Competing to be the next president of South Africa’s ANC: Nkosazana Dlamini-Zuma and Deputy President Cyril Ramaphosa. Picture: REUTERS
Competing to be the next president of South Africa’s ANC: Nkosazana Dlamini-Zuma and Deputy President Cyril Ramaphosa. Picture: REUTERS

The outcome of the ANC’s December elective conference is unlikely to change SA’s slow-growth trajectory, the Bureau for Economic Research’s Hugo Pienaar told the Inclusive Growth Summit.

The ANC’s elective conference is less than a month away. The frontrunners for the party presidency are Deputy President Cyril Ramaphosa and MP Nkosazana Dlamini-Zuma, who has been endorsed by President Jacob Zuma.

Pienaar noted that the South African economy had closely tracked global growth patterns post-1994, followed the world into a recession in 2008, but had since lagged behind the global recovery.

While the ANC elective conference was a critical event being watched by South Africans and the global investing community, he said, there were too many uncertainties to say for sure which way the conference would swing, if it took place at all.

"Regardless of which candidate wins, the economic outlook will remain constrained. Confidence can move either way depending on the outcome of the conference," said Pienaar.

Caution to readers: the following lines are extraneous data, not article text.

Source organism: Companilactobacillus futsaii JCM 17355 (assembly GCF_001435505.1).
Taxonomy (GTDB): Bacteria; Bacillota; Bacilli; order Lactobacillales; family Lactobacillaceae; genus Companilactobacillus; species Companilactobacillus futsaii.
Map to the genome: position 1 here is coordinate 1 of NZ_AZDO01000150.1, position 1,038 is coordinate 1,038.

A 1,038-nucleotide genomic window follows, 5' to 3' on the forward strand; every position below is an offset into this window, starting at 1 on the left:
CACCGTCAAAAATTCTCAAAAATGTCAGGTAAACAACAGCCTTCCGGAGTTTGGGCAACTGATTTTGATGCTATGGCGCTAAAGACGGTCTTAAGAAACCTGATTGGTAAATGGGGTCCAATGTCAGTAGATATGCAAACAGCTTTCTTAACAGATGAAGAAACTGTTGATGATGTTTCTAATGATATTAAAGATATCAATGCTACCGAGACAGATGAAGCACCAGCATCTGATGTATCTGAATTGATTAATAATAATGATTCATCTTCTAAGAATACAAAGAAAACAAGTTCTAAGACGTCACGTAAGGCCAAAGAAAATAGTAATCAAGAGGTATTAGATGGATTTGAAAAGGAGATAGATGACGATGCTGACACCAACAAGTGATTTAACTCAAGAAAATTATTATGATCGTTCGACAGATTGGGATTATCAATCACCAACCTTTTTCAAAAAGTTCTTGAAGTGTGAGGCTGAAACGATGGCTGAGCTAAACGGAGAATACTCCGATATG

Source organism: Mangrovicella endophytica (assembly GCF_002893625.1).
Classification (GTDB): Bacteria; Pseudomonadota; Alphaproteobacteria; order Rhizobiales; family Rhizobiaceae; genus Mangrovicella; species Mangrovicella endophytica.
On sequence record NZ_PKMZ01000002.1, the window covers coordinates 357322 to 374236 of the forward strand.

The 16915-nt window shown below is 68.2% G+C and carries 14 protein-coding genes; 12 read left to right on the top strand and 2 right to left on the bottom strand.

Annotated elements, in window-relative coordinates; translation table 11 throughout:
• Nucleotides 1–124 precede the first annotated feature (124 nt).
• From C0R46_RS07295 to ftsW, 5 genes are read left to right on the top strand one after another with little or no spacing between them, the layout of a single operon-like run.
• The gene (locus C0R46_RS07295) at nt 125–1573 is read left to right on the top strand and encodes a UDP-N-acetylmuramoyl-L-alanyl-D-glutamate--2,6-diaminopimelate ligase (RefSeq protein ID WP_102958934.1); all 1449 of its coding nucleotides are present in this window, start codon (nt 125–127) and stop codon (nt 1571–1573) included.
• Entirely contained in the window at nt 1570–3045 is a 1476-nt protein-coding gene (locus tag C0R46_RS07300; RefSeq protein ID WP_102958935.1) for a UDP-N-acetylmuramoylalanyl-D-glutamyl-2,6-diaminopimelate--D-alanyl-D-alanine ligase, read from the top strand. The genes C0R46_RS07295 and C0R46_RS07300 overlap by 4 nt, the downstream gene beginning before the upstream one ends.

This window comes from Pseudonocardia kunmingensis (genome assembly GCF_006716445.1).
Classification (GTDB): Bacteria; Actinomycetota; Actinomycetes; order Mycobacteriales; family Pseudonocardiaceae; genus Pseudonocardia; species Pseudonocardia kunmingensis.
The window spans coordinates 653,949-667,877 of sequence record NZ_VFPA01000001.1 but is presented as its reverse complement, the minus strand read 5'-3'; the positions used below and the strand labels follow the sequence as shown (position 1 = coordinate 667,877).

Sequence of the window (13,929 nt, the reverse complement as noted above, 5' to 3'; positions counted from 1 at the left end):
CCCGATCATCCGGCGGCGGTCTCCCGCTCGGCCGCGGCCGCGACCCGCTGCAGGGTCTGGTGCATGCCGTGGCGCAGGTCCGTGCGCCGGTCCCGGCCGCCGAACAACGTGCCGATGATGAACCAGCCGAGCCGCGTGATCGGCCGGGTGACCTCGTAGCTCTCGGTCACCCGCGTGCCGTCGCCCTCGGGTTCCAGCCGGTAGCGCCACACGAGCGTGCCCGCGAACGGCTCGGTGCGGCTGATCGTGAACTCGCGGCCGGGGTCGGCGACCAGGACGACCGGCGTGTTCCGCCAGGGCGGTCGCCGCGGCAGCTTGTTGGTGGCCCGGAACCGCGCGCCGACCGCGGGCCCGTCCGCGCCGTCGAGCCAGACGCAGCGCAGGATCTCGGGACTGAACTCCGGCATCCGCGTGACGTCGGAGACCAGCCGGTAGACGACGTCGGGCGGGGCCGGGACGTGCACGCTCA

Pienaar said the financial markets and business confidence were bound to show a negative reaction initially if Dlamini-Zuma were to succeed Zuma.

On the other hand, if Ramaphosa won, the markets and the domestic investors could react positively immediately.

But "the question will be whether he will follow through on the positive sentiment in the initial phases".

The economic policy reforms that SA needed would not be likely in the long term, Pienaar said, leaving the economy to perform as it had in the past five years.

"A concern is that one faction’s narrative is radical economic transformation. Many would agree that transforming the economy [is needed], but what follows is how to go about doing that.

"Dlamini-Zuma’s remarks are vague when discussing this, so it is unclear if she would be able to effect reforms," he said.

The potential for downgrade after a Dlamini-Zuma victory was significantly higher than if Ramaphosa won, he said, owing in part to the fact that the international investment community was expecting a Ramaphosa victory.

The nuclear power programme and other factors could come into consideration in rating agencies’ decisions in their next credit rating reviews of SA.

"We need improved leadership. It won’t be the be-all and end-all but we can’t do much from the fiscal point of view to stimulate the economy at the moment.

"The likelihood of economic reforms in the future is quite remote, regardless of who wins in December," he said.

The Inclusive Growth Summit was organised by the Bureau for Economic Research, Economic Research Southern Africa and the Research Project on Employment, Income Distribution and Inclusive Growth.

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